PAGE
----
Quick sidebar: This was my problem with "No hitting!" followed by a swat. It's a logical inconsistency, and children are itty bitty learning machines that will default to actions rather than words. To those who say that spanking doesn't teach children to hit, I say this: It sure taught me to hit. A discussion for another time, but I learned that hitting was okay if you were the one in charge, and I learned it so well that I still have to fight that reflex when something doesn't happen the way I think it should.
Now, as I read more about GBD and what it was NOT (time-outs, spanking, shaming, etc), the question occurred as it always does. "This sounds really great, but what does it look like in practical application?"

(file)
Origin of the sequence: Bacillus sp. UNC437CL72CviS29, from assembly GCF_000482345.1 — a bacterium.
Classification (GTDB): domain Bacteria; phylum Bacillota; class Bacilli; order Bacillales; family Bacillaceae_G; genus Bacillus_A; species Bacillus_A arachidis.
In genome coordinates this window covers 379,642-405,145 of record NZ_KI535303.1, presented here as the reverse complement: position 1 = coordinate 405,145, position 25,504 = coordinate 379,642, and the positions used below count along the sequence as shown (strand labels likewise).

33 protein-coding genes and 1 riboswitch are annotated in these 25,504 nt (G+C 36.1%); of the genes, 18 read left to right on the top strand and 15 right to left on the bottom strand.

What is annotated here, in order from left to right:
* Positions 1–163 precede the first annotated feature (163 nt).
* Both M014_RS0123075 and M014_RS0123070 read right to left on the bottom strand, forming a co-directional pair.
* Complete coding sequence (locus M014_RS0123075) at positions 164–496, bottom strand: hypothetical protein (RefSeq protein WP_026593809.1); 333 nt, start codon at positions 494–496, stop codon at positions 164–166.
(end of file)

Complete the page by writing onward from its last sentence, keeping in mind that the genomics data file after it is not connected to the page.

It's a lot a lot a LOT of work.
"But parenting IS work!" I hear you thinking. Yup. But some ways are more proactive than others, and GBD is a wear your sneakers, eat your wheaties, and prepare to get messy sort of parenting.
It's recognizing that a very articulate three year old is still a baby in many many ways, and not expecting her to behave 24/7 like the miniature adult she seems to be sometimes.
It's saying "You're frustrated because brother took your toy. You may be frustrated, but you may not hit." and removing the child to a place where he or she can play with a bit more supervision. Reverse to brother: "I know it's annoying when sister keeps poking you with her toy. It's fine to be annoyed, but it's not okay to take her toy. Next time call for mama, and I will help.", and removing sister to a place where she can play without disturbing brother.